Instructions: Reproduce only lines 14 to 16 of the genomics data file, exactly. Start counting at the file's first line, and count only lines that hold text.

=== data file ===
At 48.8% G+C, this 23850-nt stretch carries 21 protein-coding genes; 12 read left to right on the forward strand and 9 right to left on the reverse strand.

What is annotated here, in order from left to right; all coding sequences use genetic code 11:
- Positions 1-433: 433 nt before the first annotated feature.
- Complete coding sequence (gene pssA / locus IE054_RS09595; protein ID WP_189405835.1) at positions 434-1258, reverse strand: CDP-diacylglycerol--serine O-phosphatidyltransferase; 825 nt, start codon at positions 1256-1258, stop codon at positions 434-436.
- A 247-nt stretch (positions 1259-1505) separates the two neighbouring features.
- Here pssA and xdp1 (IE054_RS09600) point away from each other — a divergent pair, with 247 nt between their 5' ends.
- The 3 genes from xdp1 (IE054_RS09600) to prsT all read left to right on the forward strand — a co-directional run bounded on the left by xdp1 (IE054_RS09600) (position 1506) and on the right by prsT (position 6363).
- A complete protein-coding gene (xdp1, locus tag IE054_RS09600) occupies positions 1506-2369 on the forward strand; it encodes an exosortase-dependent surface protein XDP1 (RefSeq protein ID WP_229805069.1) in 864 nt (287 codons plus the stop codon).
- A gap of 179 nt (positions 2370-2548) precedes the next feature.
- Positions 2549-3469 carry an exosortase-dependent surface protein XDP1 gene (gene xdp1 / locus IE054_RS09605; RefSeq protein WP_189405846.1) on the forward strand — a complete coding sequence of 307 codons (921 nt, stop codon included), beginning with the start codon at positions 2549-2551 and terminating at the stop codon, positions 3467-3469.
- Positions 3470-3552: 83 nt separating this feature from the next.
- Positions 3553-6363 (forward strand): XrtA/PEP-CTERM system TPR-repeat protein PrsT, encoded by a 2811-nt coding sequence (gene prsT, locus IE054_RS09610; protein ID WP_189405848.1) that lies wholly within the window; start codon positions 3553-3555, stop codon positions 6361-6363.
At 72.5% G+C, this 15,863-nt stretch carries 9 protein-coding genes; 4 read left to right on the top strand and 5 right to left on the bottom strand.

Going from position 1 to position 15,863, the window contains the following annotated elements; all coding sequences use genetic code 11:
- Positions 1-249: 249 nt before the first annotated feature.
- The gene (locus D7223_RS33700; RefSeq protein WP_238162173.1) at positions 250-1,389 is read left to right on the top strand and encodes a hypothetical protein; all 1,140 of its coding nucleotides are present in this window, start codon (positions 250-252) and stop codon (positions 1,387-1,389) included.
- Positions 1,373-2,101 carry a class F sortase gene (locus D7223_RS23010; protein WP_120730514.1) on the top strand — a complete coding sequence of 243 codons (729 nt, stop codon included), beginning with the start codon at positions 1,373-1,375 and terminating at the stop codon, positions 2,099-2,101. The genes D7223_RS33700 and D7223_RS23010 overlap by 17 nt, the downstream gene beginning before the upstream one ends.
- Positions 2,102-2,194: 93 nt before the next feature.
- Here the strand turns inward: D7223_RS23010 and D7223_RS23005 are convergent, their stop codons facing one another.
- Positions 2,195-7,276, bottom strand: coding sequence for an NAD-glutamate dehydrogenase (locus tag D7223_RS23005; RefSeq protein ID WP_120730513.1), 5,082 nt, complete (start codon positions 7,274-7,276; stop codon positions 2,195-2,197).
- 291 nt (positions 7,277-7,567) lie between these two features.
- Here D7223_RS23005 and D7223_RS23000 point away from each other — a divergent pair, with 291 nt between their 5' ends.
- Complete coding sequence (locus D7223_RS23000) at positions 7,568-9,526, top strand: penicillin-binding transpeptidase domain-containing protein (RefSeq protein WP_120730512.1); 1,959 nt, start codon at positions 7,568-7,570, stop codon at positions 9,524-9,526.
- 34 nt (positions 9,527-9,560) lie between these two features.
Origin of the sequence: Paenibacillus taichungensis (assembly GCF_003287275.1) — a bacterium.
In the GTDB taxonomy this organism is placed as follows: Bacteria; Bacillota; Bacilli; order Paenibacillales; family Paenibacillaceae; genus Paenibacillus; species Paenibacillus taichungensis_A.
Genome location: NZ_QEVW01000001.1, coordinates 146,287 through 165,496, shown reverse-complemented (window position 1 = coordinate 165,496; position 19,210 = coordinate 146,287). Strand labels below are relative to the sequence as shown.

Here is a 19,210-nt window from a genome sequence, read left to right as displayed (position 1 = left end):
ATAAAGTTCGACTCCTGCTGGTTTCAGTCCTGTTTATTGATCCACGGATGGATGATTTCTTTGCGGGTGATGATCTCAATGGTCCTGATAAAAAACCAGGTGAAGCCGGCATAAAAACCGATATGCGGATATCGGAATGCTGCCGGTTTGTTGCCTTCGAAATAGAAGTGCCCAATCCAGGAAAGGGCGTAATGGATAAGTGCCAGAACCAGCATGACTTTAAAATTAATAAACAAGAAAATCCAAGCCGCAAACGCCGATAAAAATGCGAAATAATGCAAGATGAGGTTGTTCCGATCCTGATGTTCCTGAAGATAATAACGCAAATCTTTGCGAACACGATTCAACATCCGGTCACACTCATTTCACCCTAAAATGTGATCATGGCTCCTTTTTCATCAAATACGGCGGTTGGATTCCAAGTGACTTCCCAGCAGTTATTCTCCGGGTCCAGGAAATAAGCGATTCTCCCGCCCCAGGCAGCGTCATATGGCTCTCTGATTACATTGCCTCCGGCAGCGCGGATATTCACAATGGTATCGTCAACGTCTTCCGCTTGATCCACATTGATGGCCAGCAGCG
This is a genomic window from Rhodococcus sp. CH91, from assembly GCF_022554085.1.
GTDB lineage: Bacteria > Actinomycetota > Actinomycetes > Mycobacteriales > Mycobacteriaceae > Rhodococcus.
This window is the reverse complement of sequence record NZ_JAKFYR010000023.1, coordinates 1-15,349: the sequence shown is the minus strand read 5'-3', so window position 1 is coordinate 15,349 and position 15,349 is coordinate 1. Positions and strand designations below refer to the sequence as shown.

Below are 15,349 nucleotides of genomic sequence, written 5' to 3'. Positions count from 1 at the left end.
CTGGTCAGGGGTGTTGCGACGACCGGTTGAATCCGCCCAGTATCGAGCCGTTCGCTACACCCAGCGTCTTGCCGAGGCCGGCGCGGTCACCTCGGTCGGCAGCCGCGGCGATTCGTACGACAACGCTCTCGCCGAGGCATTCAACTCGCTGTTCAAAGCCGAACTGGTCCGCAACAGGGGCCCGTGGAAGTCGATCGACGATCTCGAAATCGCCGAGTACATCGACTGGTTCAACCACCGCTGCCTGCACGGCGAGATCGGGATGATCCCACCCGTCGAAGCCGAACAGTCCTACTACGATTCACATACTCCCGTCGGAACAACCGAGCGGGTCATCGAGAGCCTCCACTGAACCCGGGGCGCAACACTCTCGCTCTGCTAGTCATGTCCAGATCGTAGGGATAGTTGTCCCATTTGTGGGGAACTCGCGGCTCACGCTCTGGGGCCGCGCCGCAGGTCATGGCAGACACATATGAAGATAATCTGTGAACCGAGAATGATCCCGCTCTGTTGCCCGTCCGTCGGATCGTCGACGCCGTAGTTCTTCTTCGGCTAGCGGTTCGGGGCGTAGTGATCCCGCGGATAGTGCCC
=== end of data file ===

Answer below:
Going from position 1 to position 15,863, the window contains the following annotated elements; all coding sequences use genetic code 11:
- Positions 1-249: 249 nt before the first annotated feature.
- The gene (locus D7223_RS33700; RefSeq protein WP_238162173.1) at positions 250-1,389 is read left to right on the top strand and encodes a hypothetical protein; all 1,140 of its coding nucleotides are present in this window, start codon (positions 250-252) and stop codon (positions 1,387-1,389) included.